How to Study Permanently Moving Us Gambling Industry
Others, however, tell a different tale-of lives and families devastated by problem gambling, of walled-off oases of prosperity surrounded by blighted communities, of a massive transfer of money from the poor to the well-off, of a Puritan work ethic giving way to a pursuit of easy money.
Which of these images is true? If elements of both exist, how does one weigh them? Assuming an assessment is even possible, what should be done?
These are obvious questions, but few answers suggest themselves as readily, at least not to all observers. Certainties may abound for the respective partisans; but the ongoing public debate is evidence that these viewpoints have not yet settled the matter. It was for this reason that the NGISC was created and given a mandate to investigate and report on the impact of gambling on America. The task set by Congress¾one which the Commissioners confirmed in their own deliberations¾was not to shoulder the impossible burden of resolving all disputes, but instead to provide far greater clarity regarding what is really happening in our country, in service of the informed public debate that is a prerequisite for decisionmaking in a democratic society.
A Moving Target
Gambling is an ephemeral subject, the study of it is frustrated by the apparently solid repeatedly slipping away. A good starting point is a recognition that the gambling “industry” is far from monolithic. Instead, it is composed of relatively discrete segments: Casinos (commercial and tribal), state-run lotteries, parimutuel wagering, sports wagering, charitable gambling, Internet gambling, stand-alone electronic gambling devices (EGD’s) (such as video poker and video keno), and so forth. Each form of gambling can, in turn, be divided or aggregated into a variety of other groupings. For example, pari-mutuel wagering includes the subgroups of horse racing, dog racing, and jai alai. In addition, the terms “convenience gambling” and “retail gambling” have often been used to describe stand-alone slot machines, video keno, video poker, and other EGD’s that have proliferated in bars, truck stops, convenience stores, and a variety of other locations across several states. This term may also be applied to many lottery games. (These groupings will be discussed in greater detail later in this report.) Each group has its own distinct set of issues, communities of interests, and balance sheets of assets and liabilities. For example, lotteries capture enormous revenues for state governments, ostensibly benefiting the general public in the form of enhanced services, such as education. But critics charge that the states knowingly target their poorest citizens, employing aggressive and misleading advertising to induce these individuals to gamble away their limited means. Casinos spark different discussions. In Atlantic City, the casinos have transformed the Boardwalk and provide employment for thousands of workers. But opponents point to the unredeemed blight only blocks away, made worse by elevated levels of crime that some attribute to the presence of gambling. And so-called convenience gambling may help marginal businesses survive, but at the cost of bringing a poorly regulated form of gambling into the hearts of communities. The Internet brings its own assortment of imponderable issues.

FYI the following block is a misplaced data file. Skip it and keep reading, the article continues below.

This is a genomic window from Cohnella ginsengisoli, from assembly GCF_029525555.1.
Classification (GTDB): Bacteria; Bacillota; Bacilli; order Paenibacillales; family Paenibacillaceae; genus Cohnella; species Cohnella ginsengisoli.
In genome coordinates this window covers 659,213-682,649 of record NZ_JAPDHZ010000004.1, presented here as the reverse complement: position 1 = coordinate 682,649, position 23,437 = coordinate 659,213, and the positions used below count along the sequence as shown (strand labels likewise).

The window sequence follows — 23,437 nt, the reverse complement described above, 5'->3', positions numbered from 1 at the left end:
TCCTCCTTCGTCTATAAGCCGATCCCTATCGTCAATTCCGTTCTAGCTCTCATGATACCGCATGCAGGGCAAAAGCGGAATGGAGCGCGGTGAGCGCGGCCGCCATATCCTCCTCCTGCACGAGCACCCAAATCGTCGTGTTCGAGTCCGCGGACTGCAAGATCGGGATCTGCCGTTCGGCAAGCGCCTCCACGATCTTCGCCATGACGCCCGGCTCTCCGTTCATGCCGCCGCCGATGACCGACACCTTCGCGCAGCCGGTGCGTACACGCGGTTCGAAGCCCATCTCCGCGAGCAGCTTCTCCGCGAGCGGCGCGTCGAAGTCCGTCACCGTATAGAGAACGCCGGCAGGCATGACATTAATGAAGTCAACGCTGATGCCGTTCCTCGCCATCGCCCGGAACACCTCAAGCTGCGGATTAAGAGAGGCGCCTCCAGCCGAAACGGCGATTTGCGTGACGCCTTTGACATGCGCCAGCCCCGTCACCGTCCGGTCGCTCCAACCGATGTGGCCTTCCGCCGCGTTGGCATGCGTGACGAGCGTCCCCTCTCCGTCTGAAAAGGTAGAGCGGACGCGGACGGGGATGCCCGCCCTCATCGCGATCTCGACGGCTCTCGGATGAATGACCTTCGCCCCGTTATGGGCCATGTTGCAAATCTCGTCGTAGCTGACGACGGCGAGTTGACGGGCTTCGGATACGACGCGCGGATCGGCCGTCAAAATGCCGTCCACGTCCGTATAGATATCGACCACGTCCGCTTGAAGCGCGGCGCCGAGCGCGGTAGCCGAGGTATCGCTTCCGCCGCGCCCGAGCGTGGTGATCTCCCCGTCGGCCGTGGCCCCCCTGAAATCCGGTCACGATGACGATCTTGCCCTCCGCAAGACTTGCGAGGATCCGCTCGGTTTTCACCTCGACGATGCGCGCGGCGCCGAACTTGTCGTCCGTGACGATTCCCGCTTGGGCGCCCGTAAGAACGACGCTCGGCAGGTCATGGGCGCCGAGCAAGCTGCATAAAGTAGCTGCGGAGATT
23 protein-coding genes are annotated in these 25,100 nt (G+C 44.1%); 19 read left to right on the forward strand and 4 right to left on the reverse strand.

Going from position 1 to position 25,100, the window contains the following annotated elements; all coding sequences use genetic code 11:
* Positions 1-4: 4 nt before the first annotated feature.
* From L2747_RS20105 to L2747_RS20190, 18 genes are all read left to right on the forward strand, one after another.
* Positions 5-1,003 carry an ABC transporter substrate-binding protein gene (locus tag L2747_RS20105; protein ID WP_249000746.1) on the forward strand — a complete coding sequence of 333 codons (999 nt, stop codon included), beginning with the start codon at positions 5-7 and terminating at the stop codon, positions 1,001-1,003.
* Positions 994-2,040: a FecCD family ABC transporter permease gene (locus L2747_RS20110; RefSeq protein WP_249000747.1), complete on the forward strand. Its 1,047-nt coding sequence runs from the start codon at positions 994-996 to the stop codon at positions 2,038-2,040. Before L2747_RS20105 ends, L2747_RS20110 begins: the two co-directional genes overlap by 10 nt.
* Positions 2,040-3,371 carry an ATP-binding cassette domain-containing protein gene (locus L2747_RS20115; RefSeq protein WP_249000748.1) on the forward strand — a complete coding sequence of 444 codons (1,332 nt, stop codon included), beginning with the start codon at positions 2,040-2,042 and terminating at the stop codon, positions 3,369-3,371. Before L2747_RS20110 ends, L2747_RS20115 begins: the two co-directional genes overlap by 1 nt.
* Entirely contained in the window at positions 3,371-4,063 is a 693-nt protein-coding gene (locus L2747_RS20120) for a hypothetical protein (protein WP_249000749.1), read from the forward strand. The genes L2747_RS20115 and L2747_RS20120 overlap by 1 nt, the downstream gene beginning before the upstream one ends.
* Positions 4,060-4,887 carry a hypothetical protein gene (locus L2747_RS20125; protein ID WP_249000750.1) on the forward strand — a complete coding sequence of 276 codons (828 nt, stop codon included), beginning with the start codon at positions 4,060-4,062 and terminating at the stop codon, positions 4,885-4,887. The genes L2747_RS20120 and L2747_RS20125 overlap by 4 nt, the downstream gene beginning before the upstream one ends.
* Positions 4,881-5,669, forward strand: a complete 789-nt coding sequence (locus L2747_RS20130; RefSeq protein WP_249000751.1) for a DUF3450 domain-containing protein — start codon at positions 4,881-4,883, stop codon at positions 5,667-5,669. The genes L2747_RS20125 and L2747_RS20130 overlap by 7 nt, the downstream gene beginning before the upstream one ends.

The fortunes of each segment also differ greatly. As a group, the destination casinos have done well. Las Vegas, like America, constantly reinvents itself, with an endless line of new projects. Indian gambling has expanded rapidly, but with enormous disparities in results. Parimutuel racetracks have kept their heads above water in the face of increasing competition for gambling dollars, but often only at the price of mutating into quasi-casinos. Lottery revenues have plateaued, prompting some to expand their inventory to include ever-more controversial sources of income, such as video keno.